06:41 GMT22 October 2020
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    On September 18, the moon is passing in front of three planets and one of the brightest stars in the sky. The extraordinary lunar event occurs once every 28 years.

    What astronomers refer to as an "occultation" has nothing to do with witchcraft; it is simply the moment when one celestial body is hidden by another from Earth's perspective. Such occurrences happen quite often, especially with the Moon, which regularly travels in front of other objects as it orbits our planet.

    But this particular lunar occultation, in which the brightest object in the sky covers three planets and a star within a span of 24 hours, is a very rare phenomenon. The last time this happened was in 2008; the next will be in 2036.

    Late Sunday and Early Monday Eastern Time, the moon passed in front of the planet Venus, and the star Regulus, one of the only four first-magnitude stars in the sky that can be blocked by the Moon — the other three being Aldebaran, Spica and Antares.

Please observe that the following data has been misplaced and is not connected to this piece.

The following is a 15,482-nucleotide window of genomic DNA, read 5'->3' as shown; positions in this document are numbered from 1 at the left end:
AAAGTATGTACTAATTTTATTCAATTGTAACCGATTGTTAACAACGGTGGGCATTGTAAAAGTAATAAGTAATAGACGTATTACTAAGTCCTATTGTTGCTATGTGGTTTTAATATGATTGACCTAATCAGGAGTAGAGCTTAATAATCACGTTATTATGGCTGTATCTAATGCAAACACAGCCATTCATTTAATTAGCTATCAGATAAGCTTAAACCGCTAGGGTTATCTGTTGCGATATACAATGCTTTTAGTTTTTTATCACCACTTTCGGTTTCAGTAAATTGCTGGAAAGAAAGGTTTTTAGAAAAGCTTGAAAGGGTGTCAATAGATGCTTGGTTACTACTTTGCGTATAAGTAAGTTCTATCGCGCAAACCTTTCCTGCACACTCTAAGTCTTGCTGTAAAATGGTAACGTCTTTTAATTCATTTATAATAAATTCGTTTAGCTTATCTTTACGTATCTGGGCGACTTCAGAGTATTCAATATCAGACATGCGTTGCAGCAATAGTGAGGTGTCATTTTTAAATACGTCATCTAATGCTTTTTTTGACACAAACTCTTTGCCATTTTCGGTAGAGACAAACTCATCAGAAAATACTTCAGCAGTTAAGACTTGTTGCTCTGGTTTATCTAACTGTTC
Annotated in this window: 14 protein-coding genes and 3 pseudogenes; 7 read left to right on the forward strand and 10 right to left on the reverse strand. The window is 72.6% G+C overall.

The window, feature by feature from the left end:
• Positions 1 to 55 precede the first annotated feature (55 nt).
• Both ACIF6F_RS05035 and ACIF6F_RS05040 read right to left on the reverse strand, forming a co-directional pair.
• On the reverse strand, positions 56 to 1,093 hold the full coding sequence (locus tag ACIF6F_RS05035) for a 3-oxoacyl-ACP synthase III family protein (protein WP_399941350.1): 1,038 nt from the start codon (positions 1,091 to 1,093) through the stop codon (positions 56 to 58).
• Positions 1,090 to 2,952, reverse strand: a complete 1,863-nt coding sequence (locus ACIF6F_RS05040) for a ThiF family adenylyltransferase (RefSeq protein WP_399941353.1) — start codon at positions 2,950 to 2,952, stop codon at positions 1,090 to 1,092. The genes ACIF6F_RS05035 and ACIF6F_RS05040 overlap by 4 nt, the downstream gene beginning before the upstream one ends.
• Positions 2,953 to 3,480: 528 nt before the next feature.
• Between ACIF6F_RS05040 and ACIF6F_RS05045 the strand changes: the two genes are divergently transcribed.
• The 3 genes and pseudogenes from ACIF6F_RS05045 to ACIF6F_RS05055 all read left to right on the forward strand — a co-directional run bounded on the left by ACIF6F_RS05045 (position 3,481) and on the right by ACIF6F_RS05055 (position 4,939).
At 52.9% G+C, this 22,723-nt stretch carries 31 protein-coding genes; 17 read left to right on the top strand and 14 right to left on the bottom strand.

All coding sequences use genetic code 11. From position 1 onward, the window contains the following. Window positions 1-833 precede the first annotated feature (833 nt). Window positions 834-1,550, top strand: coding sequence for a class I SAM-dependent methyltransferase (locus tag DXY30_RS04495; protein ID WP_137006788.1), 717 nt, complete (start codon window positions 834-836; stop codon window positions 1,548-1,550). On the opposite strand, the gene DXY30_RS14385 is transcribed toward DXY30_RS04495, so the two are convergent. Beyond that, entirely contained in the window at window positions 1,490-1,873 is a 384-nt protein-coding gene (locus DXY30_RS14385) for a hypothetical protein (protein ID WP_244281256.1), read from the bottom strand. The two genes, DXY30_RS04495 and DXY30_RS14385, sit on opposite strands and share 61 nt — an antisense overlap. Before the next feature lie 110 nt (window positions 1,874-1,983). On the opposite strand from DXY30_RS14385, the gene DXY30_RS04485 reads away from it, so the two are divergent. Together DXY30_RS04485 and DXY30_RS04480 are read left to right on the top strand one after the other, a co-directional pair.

On Monday evening, at 4pm EST, the moon moved in front of Mars, and at 7pm EST it will pass in front of Mercury.

    Unfortunately, this event is best viewed only in certain locations on Earth — Australia, New Zealand and Indonesia — and of course one needs a telescope to really enjoy the show.

    But don't worry, you can learn about predictions for lunar occultations visible from where you leave by simply visiting the website of the International Occultation Timing Association.    

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    Tags:
    planets, celestial body, Moon, space
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